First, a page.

A couple of weeks back, we visited Çiftlik Perşembe Pazarı (Ciftlik Thursday Market) and noticed the first young bakla (broad beans) of the season. In our Guide to Çiftlik market post, we mentioned we had sucuk and bakla for dinner that night and it prompted a comment from Turkish food blogger Zerrin (of Give Recipe) that she had also bought bakla from her local pazar that day, too. She explained what she was making with her bakla and then she said she had never thought to use bakla and sucuk together.
Bakla (broad beans) on Çiftlik MarketA quick search around online and it appears the good folks of Turkey aren't much into mixing their sucuk and bakla at all. Interesting! As soon as we saw the bakla on Çiftlik market, we both said sucuk straight away. And we know why.
A (Nearly) Turkish Recipe For Sucuklu Bakla
Sucuk is Turkey's answer to Spanish chorizo or Italian pepperoni, except, where the latter two are made from pork, sucuk is made up from beef. The tastes and textures are very similar; cured, garlicky, sometimes spicy and definitely oily! And, as we learned from Hugh Fearnley-Whittingstall TV programmes in years gone by, chorizo partners with fresh broad beans perfectly. If that's the case, why not sucuk?
This recipe combines that idea with Turkish zeytinyağlı (olive oil) dishes such as zeytinyağlı yeşil fasulye and barbunya pilaki.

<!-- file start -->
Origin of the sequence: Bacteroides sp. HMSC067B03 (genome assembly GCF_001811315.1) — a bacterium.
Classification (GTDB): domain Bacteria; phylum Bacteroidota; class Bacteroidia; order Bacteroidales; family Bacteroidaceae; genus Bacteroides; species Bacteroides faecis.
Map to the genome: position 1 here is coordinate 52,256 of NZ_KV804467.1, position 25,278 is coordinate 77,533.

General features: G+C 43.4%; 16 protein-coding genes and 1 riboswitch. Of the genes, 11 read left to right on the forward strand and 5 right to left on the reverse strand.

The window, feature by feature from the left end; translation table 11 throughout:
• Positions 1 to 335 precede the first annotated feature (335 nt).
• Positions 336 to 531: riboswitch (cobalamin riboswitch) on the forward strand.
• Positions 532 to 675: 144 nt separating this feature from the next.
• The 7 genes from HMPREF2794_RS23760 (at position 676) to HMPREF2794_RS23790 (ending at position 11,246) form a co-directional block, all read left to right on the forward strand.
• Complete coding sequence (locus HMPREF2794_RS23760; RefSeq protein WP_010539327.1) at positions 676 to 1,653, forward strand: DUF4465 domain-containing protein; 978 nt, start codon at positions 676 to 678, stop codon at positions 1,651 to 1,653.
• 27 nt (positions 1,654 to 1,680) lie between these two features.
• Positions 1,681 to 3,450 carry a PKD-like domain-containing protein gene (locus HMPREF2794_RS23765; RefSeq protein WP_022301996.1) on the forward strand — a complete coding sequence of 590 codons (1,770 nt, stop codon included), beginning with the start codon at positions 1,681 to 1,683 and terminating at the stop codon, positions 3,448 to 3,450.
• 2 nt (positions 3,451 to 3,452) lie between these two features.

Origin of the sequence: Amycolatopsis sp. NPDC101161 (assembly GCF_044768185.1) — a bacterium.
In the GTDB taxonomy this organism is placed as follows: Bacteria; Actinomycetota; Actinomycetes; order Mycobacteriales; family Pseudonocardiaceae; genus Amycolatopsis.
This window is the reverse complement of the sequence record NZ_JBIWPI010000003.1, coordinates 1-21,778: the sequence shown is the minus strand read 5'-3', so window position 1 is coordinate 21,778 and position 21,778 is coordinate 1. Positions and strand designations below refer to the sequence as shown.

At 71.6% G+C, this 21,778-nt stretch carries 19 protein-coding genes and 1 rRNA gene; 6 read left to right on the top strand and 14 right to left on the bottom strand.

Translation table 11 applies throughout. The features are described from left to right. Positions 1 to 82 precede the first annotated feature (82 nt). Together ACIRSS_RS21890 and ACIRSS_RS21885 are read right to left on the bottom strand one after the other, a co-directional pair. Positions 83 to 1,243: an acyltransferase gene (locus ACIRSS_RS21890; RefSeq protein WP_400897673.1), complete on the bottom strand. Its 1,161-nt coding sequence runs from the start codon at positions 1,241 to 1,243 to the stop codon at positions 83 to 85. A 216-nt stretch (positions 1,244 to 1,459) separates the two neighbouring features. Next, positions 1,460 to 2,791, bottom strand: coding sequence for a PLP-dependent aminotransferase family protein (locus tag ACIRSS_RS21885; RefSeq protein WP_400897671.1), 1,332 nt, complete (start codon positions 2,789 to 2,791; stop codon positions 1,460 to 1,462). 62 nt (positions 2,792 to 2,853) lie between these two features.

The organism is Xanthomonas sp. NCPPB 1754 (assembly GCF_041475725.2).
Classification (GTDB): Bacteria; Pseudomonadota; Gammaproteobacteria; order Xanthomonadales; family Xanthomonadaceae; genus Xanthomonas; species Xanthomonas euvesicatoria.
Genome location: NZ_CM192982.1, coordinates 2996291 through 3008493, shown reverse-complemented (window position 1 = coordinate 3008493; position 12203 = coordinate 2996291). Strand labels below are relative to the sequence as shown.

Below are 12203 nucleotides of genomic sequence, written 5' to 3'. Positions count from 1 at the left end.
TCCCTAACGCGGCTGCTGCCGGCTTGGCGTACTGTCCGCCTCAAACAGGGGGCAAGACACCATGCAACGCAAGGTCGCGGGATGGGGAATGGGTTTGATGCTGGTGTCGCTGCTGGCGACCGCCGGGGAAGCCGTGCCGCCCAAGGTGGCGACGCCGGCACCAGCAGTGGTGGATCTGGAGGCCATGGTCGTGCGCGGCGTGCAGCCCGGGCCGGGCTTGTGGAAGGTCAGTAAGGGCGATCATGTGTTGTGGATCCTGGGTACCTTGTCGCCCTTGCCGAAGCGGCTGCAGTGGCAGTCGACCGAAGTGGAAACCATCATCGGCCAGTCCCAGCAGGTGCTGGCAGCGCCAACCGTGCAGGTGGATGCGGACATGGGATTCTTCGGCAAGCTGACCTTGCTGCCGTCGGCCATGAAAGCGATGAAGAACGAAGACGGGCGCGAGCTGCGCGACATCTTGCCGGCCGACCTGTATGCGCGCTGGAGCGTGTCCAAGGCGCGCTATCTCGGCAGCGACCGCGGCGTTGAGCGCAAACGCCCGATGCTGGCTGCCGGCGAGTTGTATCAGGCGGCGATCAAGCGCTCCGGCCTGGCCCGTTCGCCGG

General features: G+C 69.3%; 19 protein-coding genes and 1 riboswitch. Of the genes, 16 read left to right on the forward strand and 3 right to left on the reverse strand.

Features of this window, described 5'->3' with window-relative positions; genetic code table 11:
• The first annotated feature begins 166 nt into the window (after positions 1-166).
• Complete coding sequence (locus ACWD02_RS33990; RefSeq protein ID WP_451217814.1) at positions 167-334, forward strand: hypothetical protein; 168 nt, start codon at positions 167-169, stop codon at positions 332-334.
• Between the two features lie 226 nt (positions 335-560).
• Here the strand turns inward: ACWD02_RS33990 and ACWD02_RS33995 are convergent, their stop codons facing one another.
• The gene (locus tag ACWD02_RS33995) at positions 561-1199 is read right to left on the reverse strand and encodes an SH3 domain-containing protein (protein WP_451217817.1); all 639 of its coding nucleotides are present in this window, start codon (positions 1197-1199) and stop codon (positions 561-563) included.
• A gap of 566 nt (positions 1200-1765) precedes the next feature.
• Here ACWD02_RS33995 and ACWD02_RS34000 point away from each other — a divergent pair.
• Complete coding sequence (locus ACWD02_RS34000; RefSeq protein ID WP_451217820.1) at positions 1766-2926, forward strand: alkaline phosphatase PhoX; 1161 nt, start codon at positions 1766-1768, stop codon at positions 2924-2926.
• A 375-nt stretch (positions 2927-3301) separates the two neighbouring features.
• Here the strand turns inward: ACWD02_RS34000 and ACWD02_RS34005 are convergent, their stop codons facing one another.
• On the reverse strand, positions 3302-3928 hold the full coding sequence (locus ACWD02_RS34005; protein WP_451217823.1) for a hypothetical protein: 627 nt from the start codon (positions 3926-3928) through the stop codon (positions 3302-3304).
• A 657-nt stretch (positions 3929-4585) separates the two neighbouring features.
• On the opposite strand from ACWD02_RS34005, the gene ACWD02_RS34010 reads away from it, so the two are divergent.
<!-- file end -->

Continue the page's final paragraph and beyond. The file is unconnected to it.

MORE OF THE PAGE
Podded and sliced bakla
Because the bakla is really young at the moment, it's completely fine to cook the beans in their pods.
- Pick through your bakla and pod the bigger bean pods.
- With the young pods, give them a wash, cut off and discard the ends and then cut them into (roughly) inch-long pieces.
An easy one-pan dish
- Heat a good glug of olive oil in a frying pan (not too much as your sucuk will be oily, too).
- Now peel and cut one onion in half. Slice it into half moons and add to the frying pan. Turn down the heat and allow the onion to sweat gently.
- Take around 100g of sucuk, remove the outer skin and quarter the sucuk lengthways so you have four long pieces. Cut each of the four pieces into bite-sized chunks and add to the pan. Stir around until the sucuk starts to colour and release its oils (this only takes a couple of minutes).
- Now add two large, chopped tomatoes, a crushed clove of garlic, and a pinch of salt and pepper.
- Allow your tomatoes to cook down for a few minutes and then add half a mug of hot water. Stir and add your bakla.
Bakla and sucuk
How much water you add to the pan depends on how much juice you want in this meal. The photo above shows how much water we added.
- Add a quick splash of vinegar, a half teaspoonful of sugar and a sprinkling of chilli flakes (optional).
- Now stir the mixture, cover your pan and reduce the heat so that your sucuklu bakla simmers gently.
- After 15 minutes, remove from the heat and serve.